What’s your passion?  Is it cooking?  Tennis?  When I was a young mother, my obsession was avoiding all things toxic. In 2007, I had three young children whose lives depended on me, and having grown up in a crunchy granola, health food household, I was already an avid non-toxic living advocate.

Just imagine how star struck you’d feel meeting Martha Stewart or Serena Williams. That’s how I felt when I met Dr. Philip Landrigan, a Harvard educated pediatrician and one of the world’s leading advocates of children’s health.  At the time, he was the chairman of the Department of Preventive Medicine at Mount Sinai in New York, and he was looking to raise money to research why more children were being diagnosed with autism, pediatric cancers, birth defects and asthma. At the time, I didn’t realize all of the amazing work he’d done to protect my kids- ALL kids. Lead free gasoline and paint? You have Dr. Landrigan to thank for that. Less pesticides sprayed on fruits and vegetables you buy at the grocery store? Thank you Dr. Landrigan! And yet there was so much more to learn, about chemicals disrupting hormones, cancer causing ingredients and other substances causing children to contract diseases practically unheard of when I was growing up.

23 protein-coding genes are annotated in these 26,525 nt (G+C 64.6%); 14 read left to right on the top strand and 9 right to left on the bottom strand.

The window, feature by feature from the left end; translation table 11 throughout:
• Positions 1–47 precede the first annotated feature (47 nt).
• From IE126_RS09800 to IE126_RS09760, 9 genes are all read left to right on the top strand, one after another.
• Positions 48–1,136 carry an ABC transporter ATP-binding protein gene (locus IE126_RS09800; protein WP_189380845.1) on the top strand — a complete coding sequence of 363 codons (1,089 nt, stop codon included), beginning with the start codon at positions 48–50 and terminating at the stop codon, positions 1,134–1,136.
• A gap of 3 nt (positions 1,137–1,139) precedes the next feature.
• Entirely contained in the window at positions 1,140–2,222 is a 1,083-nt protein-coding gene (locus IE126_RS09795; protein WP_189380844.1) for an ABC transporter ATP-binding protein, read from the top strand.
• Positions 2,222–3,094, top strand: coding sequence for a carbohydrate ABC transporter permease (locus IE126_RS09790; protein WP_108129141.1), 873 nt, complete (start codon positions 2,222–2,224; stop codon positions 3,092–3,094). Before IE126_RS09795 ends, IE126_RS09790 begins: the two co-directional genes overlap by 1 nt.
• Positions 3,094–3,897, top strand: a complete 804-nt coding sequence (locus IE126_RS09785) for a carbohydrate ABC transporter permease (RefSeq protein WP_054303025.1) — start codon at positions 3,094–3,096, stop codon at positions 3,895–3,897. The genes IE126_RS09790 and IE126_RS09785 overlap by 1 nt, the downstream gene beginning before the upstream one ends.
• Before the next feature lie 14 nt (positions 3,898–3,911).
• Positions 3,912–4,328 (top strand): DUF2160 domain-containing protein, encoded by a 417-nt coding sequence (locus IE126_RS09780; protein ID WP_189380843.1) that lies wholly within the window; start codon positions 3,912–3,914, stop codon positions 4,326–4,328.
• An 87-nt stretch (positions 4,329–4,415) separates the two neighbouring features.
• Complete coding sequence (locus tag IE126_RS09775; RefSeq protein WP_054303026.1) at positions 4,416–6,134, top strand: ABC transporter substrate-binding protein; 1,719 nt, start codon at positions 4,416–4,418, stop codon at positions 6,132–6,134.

After agreeing to work with Dr. Landrigan, I knew I had accepted a big responsibility.  But I also knew that I was up to the task.  (Passion can fuel you to do super human things!) Dr. Landrigan appointed me vice chairman of his board and from 2007 to 2014, with the help of a lot of friends, we founded a board, started the Greening Our Children fundraiser and raised millions of dollars to finance “venture research” at Mount Sinai and the Senator Frank Lautenberg Environmental Health Sciences Laboratory.

My story is different than most environmental health bloggers because my green light bulb came on not when my child had an allergic reaction to diaper wipes or was diagnosed with ADHD. It came when I met Dr. Landrigan and witnessed groundbreaking science up close. My last ten years have been like pressing your nose against the window to the most amazing children’s environmental health science lab in the world. I’ve listened to Linda Birnbaum, the head of the NIEHS, complain about toxic butter wrappers, had dinner with Frederick vom Saal, the most outspoken anti BPA scientist in the world and been privy to some of the most mind blowing conversations about the harm everyday ingredients can cause. And now I, as a mother of three children and board member of the Mount Sinai Children’s Environmental Health Center since 2007, a want to share this information with you. I hope you’ll join me.

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